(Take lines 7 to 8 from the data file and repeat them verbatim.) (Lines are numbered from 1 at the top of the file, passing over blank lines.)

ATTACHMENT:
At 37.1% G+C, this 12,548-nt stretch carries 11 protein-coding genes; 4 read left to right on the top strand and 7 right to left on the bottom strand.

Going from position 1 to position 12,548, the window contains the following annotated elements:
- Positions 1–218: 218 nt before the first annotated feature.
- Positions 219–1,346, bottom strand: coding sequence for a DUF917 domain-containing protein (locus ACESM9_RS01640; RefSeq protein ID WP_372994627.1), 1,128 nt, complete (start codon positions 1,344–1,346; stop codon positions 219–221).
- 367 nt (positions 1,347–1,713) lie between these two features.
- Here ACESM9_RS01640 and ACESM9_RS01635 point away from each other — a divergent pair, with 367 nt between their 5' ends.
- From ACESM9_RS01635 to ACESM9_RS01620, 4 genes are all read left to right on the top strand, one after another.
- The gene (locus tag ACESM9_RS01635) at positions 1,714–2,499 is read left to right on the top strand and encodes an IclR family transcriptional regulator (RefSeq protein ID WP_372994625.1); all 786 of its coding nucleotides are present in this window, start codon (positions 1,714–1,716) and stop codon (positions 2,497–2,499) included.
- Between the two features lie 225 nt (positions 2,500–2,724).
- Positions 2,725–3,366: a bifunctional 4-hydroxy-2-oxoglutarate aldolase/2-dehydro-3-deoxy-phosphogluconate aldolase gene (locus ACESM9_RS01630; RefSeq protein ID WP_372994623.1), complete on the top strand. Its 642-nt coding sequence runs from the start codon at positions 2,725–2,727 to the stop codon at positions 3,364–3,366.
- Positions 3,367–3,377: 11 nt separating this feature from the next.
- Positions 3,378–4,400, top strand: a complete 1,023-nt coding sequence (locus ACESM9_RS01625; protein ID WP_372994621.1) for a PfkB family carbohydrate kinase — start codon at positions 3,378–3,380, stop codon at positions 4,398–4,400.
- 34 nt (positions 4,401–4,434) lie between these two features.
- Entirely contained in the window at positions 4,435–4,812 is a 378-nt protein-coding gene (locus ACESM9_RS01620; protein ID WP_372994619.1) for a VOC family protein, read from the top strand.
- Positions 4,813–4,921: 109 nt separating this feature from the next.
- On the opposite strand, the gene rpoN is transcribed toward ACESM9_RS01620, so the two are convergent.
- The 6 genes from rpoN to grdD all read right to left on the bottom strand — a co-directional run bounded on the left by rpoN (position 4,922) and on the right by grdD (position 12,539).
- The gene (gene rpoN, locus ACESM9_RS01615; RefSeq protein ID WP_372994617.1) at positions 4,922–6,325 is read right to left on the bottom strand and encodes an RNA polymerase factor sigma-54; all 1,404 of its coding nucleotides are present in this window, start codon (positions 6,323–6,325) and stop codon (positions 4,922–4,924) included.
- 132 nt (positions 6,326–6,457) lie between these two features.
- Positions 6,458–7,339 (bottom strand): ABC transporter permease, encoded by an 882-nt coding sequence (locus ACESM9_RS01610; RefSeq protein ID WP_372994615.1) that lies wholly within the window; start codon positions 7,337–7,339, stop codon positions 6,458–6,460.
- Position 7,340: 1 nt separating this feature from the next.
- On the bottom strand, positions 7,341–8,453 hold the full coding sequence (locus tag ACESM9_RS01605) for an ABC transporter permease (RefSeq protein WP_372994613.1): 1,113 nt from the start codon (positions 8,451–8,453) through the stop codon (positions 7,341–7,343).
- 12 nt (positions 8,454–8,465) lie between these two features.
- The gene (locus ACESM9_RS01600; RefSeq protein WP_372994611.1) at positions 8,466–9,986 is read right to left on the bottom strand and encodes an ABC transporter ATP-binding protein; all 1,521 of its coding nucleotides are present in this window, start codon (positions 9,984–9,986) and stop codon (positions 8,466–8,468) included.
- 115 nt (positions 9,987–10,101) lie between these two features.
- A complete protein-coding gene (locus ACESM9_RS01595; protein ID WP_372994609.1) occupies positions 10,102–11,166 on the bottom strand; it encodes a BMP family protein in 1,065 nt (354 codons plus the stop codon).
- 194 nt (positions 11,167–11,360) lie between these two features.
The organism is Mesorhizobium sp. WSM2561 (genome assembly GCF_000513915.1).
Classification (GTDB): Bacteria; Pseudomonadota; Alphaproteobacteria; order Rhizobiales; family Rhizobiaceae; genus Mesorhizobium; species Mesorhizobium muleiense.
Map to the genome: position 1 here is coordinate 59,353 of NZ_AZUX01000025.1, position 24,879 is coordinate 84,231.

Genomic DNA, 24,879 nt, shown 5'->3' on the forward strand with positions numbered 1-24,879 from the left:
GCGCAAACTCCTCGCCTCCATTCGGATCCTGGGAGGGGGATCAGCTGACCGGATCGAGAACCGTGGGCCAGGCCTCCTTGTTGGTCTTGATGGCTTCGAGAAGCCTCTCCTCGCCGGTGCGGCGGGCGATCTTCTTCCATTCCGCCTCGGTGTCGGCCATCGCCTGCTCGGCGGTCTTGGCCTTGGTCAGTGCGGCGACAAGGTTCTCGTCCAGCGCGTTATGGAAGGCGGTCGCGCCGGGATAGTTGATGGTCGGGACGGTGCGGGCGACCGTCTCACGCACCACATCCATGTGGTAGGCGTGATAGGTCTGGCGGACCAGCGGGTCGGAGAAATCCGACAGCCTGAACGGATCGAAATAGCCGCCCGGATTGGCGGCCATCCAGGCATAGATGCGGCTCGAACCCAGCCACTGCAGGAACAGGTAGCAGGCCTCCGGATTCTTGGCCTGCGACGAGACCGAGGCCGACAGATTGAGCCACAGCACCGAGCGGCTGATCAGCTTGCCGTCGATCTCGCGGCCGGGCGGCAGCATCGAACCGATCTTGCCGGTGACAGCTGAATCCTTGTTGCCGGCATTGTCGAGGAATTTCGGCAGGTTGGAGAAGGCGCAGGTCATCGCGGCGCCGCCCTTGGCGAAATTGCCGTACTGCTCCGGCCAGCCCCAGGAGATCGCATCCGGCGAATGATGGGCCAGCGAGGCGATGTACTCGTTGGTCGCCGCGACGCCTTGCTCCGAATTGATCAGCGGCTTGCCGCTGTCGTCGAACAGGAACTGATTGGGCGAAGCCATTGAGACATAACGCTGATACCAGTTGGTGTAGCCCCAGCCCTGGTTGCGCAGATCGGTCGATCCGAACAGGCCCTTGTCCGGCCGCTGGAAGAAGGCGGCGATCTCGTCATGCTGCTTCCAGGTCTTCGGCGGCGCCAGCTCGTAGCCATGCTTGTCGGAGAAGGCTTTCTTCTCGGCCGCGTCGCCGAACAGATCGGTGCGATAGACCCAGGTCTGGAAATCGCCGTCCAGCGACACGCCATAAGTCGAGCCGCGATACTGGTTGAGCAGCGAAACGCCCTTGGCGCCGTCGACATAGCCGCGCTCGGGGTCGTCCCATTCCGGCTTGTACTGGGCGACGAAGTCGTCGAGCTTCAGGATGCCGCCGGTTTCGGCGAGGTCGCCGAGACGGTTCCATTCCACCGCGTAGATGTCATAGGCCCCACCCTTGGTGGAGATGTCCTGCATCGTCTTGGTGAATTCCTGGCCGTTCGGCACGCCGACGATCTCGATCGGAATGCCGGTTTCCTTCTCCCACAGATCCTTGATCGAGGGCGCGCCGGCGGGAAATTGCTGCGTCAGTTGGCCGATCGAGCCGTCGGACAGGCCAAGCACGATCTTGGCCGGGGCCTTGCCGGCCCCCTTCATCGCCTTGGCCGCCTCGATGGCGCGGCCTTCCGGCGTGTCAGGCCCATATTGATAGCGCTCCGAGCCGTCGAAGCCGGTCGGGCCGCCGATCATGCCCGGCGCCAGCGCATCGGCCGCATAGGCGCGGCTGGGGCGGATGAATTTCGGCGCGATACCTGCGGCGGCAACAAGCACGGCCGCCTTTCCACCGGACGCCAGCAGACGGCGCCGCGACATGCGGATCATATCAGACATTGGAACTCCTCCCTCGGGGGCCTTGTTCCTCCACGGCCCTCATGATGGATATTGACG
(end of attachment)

- From ACESM9_RS01635 to ACESM9_RS01620, 4 genes are all read left to right on the top strand, one after another.
- The gene (locus tag ACESM9_RS01635) at positions 1,714–2,499 is read left to right on the top strand and encodes an IclR family transcriptional regulator (RefSeq protein ID WP_372994625.1); all 786 of its coding nucleotides are present in this window, start codon (positions 1,714–1,716) and stop codon (positions 2,497–2,499) included.